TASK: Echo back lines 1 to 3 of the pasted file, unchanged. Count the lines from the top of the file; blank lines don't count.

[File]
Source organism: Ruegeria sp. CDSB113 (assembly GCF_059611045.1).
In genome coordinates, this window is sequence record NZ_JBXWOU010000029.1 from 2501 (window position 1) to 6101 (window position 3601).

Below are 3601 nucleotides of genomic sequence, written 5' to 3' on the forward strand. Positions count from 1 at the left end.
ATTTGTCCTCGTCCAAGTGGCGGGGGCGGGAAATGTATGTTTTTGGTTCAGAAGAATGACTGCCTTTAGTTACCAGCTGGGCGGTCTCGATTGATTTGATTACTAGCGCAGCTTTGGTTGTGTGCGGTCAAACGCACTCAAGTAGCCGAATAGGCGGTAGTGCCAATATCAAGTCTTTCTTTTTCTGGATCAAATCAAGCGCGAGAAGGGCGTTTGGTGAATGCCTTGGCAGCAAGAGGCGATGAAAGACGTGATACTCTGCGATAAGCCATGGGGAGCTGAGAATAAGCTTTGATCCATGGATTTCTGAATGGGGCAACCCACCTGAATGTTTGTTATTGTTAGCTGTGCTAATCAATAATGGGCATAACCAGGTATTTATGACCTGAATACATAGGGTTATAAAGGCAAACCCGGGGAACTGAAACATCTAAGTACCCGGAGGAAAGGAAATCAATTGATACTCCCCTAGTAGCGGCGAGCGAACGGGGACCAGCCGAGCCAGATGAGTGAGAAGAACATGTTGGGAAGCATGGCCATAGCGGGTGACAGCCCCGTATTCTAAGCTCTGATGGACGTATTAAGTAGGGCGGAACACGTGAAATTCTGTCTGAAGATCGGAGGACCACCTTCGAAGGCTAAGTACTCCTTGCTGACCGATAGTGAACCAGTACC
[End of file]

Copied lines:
Source organism: Ruegeria sp. CDSB113 (assembly GCF_059611045.1).
In genome coordinates, this window is sequence record NZ_JBXWOU010000029.1 from 2501 (window position 1) to 6101 (window position 3601).

Below are 3601 nucleotides of genomic sequence, written 5' to 3' on the forward strand. Positions count from 1 at the left end.